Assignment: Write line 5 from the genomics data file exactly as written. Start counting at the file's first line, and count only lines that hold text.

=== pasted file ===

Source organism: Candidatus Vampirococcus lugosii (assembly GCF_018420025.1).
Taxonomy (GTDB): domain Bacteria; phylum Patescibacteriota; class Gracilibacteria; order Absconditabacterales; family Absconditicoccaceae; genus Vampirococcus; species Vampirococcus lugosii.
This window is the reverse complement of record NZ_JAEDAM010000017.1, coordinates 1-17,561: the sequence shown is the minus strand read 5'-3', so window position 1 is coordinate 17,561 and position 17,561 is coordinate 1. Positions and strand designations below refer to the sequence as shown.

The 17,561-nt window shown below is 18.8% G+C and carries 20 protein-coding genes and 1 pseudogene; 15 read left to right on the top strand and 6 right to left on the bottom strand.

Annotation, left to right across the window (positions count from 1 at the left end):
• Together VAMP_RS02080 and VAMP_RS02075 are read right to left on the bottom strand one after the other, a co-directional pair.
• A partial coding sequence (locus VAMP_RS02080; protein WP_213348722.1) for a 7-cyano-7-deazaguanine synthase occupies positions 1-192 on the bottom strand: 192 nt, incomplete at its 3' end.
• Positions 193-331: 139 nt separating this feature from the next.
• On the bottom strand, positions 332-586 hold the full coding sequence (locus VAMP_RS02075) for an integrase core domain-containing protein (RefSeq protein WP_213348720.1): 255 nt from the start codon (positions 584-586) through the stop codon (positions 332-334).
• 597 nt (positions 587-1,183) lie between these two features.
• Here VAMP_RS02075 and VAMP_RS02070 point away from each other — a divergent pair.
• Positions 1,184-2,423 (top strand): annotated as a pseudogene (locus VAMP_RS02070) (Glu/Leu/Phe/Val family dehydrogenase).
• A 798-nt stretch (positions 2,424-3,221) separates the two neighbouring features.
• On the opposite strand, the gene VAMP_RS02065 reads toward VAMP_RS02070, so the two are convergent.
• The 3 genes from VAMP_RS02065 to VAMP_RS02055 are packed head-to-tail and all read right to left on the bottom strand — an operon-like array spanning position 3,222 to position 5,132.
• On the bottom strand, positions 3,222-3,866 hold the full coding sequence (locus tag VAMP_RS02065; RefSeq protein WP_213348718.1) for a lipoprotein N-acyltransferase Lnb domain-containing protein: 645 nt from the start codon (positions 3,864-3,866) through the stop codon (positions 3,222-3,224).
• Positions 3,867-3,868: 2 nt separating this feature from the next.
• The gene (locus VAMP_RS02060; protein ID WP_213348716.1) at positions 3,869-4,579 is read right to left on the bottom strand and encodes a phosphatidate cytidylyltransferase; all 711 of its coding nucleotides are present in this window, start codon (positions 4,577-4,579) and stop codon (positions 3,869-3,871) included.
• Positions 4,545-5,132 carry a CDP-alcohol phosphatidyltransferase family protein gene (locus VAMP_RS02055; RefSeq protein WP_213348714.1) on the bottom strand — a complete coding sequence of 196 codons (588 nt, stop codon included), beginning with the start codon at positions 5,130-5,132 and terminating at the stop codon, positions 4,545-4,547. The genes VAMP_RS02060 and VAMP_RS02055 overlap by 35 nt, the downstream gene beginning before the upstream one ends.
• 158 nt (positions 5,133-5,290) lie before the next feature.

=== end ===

Annotation, left to right across the window (positions count from 1 at the left end):